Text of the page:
"It can be flushed out of this area in a couple of weeks and then the mopping up operations would have to be carried out to completely clear the area, and that may take five to six months," he said.

But the LTTE is dogged. "It has not given up hopes of holding Toppigala," the General noted.

And the cadres are desperadoes. "Every Tiger cadre is a suicide cadre, in as much as he is forced to fight to the last bullet."

In Gen.Fonseka's estimation, there are only about 300 LTTE fighting cadres left in the East and they are holed up in the Toppigala jungle.

ARMY'S AIM IN NORTH

As for the North, comprising the districts in the Wanni region currently controlled by the LTTE and serving as its headquarters, the General said that the Army's basic objective was to secure and strengthen its current defence lines and pre-empt attacks by neutralising the LTTE's gun positions on the other side.

"We want to create conditions in which we are sure that we are not under threat," the General said.

Asked specifically, if the Army was planning to march into the Wanni region as it did under Operation Jayasikurui (Victory Assured ) in 1997-1999, Gen.Fonseka said that it was an "absurd" idea.

"There is no point in entering areas under LTTE's control before it is weakened militarily."

Operation Jayasikurui was the longest, costliest and the most disastrous operation in Sri Lanka's military history.

The Army's units were so thinly spread out in the bid to hold a vast swathe of captured territory, that they became easy prey to marauding LTTE squads in the latter phase of the campaign. The camps, mostly small, fell like nine pins in 1999.

The LTTE is expected to pitch in and fight ferociously in the Wanni. Most of its artillery and mortar pieces were now in the North, Gen. Fonseka said.

"Moreover, the LTTE cannot afford to lose control over an estimated 350,000 people there," he pointed out.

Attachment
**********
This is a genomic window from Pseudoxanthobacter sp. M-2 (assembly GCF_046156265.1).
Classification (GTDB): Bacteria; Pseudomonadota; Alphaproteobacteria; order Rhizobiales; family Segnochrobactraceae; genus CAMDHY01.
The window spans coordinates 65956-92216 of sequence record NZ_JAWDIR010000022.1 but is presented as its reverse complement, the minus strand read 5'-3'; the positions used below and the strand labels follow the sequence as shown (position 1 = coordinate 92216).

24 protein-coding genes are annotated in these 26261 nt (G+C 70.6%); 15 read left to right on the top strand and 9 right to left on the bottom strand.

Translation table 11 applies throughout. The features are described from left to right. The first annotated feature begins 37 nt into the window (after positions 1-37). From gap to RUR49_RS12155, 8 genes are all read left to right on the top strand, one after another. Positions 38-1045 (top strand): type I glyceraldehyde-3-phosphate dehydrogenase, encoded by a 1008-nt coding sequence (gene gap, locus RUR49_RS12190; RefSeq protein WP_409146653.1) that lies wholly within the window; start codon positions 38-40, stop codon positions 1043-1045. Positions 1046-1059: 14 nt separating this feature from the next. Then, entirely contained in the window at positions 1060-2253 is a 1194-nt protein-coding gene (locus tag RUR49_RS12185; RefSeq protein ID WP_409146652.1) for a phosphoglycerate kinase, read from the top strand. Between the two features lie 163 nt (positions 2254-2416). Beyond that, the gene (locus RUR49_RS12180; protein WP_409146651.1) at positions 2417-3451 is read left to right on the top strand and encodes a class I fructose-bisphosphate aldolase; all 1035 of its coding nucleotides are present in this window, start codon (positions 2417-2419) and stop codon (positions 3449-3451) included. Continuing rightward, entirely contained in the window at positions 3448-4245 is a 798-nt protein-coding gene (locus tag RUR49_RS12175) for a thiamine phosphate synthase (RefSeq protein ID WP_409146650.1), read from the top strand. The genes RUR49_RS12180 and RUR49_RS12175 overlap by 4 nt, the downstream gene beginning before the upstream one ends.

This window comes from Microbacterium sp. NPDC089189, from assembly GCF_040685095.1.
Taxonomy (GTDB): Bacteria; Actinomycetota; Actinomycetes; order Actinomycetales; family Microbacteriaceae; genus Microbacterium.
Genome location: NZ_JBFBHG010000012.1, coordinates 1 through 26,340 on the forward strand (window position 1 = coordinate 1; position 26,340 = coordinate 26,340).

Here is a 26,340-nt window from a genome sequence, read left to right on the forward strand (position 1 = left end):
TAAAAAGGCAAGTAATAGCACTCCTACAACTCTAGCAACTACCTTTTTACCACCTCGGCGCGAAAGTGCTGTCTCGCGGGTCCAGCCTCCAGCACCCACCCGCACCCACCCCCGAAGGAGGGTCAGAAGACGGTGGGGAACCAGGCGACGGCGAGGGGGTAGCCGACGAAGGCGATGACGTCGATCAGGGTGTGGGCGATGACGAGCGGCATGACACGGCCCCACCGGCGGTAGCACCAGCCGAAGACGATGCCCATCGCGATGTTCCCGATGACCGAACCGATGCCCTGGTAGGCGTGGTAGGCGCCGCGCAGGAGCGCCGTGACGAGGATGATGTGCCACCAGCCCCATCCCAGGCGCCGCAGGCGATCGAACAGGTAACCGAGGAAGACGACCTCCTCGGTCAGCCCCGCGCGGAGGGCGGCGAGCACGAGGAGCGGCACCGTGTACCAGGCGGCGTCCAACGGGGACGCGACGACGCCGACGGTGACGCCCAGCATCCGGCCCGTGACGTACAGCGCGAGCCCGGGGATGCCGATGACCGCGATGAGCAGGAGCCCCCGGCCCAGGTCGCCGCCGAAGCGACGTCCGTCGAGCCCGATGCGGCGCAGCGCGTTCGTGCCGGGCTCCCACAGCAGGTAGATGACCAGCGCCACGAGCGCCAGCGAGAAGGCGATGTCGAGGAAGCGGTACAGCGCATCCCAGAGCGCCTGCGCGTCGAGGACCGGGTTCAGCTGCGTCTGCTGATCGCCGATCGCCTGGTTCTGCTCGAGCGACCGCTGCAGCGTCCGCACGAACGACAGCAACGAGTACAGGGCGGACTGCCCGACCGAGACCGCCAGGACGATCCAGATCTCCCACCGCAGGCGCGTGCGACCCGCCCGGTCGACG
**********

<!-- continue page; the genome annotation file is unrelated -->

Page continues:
The LTTE has 4,000 fighting cadres in the Northern districts of Mannar, Kilinochchi and Mullaitivu, the militant group's heartland.

"But they are not its best cadres," Gen.Fonseka said. "If they lose 2,000 cadres, they are finished."

The LTTE has also lost a large number of cadres. 565 were killed in the last four months, including a leader like "Col" Nagulan, the Number 2 in the elite "Charles Anthony Regiment. The Army, in contrast, had lost only 45.

Defending the continuous aerial bombardment of the LTTE- held areas which had created 150,000 to 200,000 refugees in a few months, Gen.Fonseka said that the aerial bombardment took on only military targets and that they were "dead accurate."

He defended the controversial decision to buy MIG 29s, saying that these had 3D radars which could help locate LTTE planes.

The General attributed the fall in suicide bombing incidents in Colombo and Jaffna to the army's "covert" operations, which had broken into the LTTE networks.

NOTHING TO DO WITH KARUNA

Gen.Fonseka maintained that the Armed Forces had little or nothing to do with the LTTE's breakaway group led by Karuna, which is accused of harrassing the people of Batticaloa.

According to the General, the Tamil establishments next to the army's camps in Batticaloa, were "political" offices of the para-military groups like the EPDP and PLOTE.

"I don't know if Karuna has registered his political party," the General said.

According to him, LTTE chief Prabhakaran's son, Charles Anthony, is the head of the outfit's new Air wing, the Tamileelam Air Force. Charles Anthony had apparently done a course in aeronautical engineering.

Gen.Fonseka said that the Ceasefire Agreement signed in February 2002 had helped the LTTE increase its arsenal ten to 15 times. "Their firepower has increased many times."